Pro rata pay

If you're applying for a part-time job, it’s likely to be advertised with a pro rata salary. The problem is, that the phrase isn’t exactly widely understood. So we’re betting you have questions like what does pro rata mean and how does it affect your workplace rights? The Mix explains everything you need to know, including how to work out pro rata pay and holiday entitlements.

A young man is sitting on a bench. He is talking to his friend about pro rata pay. This is a full-body image.

What does pro rata mean?

Let’s start with the question that’ll (hopefully) make everything else make sense: ‘What does pro rata mean?’ 

Pro rata, meaning ‘proportionally’ or a ‘proportion of’, refers to salary. It essentially means the salary a full timer would receive for the same job.

What is pro rata salary?

With the pro rata meaning out of the way, it’s time to focus on what you really came to this article for – the money. 

If you’re paid on a pro rata basis, your salary has to be calculated. Your job will do this according to what proportion of full time hours your job would make up. For example, if the salary is quoted at £18,000 pro rata (based on a full time week of 40 work hours) and you are working 30 hours per week, you will be paid an annual salary of £13,500.

How does it affect my rights at work?

So, you still have all the statutory and contractual terms and conditions that your full-time colleagues will have, such as pensions, holidays, maternity pay and parental leave. The catch is that you’ll only get them in the same proportion as you work. To help you get a better idea of what this means, we’ll give you an example; if a full timer works 40 hours per week and you work 20 hours per week you’ll get half the pay, half the hours worth of holiday and so on.

How to work out pro rata pay

How to work out pro rata pay? First, you’ll need to get the following information:

  • Roughly where you’ll be placed on the salary scale so that you have a salary of reference;
  • The number of hours the company considers as full time;
  • How many hours a week you’ll be working;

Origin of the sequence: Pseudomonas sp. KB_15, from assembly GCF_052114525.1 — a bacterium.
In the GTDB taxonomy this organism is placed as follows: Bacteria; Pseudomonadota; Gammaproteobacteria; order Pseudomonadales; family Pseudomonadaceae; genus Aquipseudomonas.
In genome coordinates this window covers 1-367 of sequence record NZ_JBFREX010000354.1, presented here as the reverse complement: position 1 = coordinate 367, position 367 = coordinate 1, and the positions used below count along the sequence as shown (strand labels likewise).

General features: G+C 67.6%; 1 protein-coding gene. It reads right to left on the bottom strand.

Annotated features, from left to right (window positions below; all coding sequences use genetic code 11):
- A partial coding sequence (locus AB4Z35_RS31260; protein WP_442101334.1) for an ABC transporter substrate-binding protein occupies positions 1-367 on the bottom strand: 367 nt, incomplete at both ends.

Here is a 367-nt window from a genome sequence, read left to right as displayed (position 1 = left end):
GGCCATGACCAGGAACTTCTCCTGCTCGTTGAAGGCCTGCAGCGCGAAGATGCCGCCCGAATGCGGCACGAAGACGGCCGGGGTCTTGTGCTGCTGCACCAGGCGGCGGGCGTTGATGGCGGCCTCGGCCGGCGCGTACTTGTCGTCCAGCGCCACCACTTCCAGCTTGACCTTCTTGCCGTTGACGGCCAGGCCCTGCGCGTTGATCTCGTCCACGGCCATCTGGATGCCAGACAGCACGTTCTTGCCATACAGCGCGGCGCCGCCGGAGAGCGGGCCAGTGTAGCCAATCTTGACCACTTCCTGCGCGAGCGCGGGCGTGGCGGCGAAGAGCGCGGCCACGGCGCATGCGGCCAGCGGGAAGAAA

• How many weeks a year you’ll be working.

Now it’s the *fun* part. Just follow these five calculation steps:

  1. Divide the annual salary if you worked full time by 52 
  2. Then divide that answer by a full time employees’ number of hours (this will give you the hourly rate)
  3. After that, multiply the hourly rate by the number of hours you work each week (this will give you a weekly salary)
  4. Multiply this by 52 or the number of weeks worked (this will give you an annual salary)
  5. Divide this by 12 if you want to know your monthly pro rata wage.

It’s so simple to work out the time that gets salaried, right? But if you can’t do it yourself, don’t worry. All you have to do is get a pro rata calculator a.k.a that one person you know who’s a genius at maths. 

How to work out holidays

We should mention that even if you work pro-rata, you’ll still get holidays.

Part time workers are entitled to holidays based on a full time worker’s entitlement to 28 days of paid holidays. You can work out your specific holiday entitlement by multiplying the number of days you work each week by 5.6. So, if you work three days a week, your holiday entitlement will be 3 x 5.6, which is 16.8 days. You can learn more about how much holiday you’re entitled to in this article. Plus you can read our article on part time work here to find out if it’s for you.

Next Steps

  • Find your local Citizens Advice here, for free and independent legal advice. Or call their helpline. 03454 04 05 06
  • Chat about this subject on our Discussion Boards.
  • Need help but confused where to go locally? Download our StepFinder iPhone app to find local support services quickly.

By Nishika Melwani

Updated on 03-Apr-2022